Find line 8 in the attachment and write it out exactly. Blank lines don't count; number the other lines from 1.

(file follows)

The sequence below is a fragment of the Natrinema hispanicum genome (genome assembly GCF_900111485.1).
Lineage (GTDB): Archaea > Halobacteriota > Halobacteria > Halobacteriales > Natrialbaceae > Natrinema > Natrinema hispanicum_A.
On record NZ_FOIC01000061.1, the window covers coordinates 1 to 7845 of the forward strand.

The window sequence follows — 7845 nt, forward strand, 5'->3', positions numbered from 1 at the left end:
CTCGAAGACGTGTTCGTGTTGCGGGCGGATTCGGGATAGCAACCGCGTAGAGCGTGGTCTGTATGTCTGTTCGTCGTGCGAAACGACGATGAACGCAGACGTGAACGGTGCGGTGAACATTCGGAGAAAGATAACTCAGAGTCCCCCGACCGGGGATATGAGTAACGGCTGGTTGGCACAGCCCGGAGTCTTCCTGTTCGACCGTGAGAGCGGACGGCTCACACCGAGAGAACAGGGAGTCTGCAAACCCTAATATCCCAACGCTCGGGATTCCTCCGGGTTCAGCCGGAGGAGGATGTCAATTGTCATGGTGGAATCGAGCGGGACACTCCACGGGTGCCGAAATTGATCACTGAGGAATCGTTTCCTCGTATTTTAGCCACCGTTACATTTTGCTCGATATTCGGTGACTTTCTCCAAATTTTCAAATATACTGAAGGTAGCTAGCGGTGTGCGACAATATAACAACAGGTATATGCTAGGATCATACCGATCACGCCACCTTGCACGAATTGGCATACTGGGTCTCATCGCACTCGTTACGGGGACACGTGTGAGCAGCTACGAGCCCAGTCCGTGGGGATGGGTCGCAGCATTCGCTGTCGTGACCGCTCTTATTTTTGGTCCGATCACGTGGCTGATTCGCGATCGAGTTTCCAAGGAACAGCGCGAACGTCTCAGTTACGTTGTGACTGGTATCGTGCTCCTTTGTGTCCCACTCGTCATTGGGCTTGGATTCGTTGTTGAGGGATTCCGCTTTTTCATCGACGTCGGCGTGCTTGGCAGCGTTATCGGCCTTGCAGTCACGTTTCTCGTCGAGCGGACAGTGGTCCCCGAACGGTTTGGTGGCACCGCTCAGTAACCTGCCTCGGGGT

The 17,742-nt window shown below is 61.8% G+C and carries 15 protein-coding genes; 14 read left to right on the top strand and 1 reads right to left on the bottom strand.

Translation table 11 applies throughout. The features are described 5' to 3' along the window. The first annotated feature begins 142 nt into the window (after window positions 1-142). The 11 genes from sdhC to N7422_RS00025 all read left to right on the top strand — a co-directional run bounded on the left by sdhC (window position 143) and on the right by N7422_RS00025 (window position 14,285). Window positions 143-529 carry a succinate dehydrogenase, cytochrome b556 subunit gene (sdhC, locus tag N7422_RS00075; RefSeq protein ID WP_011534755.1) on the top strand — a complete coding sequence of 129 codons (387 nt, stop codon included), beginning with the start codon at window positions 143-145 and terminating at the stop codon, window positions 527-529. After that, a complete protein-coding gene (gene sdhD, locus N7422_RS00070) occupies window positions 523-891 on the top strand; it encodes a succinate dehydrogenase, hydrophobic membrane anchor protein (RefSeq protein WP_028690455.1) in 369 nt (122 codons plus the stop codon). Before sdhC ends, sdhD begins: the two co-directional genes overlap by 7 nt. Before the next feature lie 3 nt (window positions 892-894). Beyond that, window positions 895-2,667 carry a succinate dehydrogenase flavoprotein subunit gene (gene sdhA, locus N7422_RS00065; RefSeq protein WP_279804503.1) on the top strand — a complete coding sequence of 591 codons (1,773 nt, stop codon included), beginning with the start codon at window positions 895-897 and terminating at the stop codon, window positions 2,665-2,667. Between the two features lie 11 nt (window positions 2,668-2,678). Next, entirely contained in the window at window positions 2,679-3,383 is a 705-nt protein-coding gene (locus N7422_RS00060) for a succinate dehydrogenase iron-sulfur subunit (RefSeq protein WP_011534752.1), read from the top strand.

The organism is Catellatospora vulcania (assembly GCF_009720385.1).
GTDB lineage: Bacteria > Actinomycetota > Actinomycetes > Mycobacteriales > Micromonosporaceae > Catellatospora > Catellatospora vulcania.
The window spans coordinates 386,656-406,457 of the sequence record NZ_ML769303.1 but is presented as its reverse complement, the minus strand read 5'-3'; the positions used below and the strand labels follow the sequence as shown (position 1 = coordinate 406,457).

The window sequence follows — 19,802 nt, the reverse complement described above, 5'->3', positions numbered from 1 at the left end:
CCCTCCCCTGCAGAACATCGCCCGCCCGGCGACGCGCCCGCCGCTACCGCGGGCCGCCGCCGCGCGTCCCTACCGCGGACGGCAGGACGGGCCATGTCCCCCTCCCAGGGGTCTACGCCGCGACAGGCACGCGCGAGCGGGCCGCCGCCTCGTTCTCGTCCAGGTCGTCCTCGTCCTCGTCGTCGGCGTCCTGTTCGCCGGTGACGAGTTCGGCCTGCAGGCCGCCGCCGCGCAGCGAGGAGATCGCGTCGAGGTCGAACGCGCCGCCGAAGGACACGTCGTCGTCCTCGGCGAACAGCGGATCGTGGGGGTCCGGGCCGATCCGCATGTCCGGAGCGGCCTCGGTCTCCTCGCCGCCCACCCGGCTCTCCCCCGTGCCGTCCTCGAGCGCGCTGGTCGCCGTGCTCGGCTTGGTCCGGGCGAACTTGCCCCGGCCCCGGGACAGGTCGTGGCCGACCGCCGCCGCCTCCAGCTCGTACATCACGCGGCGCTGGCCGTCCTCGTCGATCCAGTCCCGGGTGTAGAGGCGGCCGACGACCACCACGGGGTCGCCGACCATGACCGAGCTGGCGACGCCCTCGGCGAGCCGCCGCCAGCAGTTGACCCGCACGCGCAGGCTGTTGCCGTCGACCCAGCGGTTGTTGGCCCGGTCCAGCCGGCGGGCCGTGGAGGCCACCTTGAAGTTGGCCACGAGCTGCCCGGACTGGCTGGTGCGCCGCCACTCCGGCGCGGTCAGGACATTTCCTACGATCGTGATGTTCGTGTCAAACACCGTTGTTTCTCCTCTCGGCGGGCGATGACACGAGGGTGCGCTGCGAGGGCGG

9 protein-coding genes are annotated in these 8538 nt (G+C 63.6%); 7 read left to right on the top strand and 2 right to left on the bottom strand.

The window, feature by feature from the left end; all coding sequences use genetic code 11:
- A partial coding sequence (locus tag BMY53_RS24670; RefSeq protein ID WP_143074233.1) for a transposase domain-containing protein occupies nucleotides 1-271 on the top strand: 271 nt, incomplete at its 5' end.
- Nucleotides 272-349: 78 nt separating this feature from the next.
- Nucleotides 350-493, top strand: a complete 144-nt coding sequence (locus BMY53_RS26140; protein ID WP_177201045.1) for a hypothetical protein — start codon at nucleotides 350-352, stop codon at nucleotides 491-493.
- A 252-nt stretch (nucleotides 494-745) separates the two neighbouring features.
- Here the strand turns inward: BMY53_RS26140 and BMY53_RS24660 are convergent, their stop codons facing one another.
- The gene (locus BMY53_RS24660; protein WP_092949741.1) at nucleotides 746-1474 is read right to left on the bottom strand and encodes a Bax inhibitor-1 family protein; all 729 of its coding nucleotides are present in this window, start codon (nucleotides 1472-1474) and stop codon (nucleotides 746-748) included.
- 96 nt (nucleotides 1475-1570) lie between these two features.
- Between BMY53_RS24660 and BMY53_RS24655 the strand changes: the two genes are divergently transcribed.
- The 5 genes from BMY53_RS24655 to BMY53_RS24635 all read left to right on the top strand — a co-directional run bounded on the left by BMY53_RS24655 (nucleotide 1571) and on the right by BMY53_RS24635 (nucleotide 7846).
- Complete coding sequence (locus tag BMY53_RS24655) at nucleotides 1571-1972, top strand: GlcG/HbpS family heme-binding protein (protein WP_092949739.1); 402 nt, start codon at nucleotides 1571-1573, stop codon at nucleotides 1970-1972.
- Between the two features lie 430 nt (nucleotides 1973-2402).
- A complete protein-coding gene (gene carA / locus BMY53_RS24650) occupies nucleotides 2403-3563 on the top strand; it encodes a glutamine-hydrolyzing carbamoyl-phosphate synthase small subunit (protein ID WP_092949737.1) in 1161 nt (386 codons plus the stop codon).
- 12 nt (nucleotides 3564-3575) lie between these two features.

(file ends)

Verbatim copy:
The organism is Catellatospora vulcania (assembly GCF_009720385.1).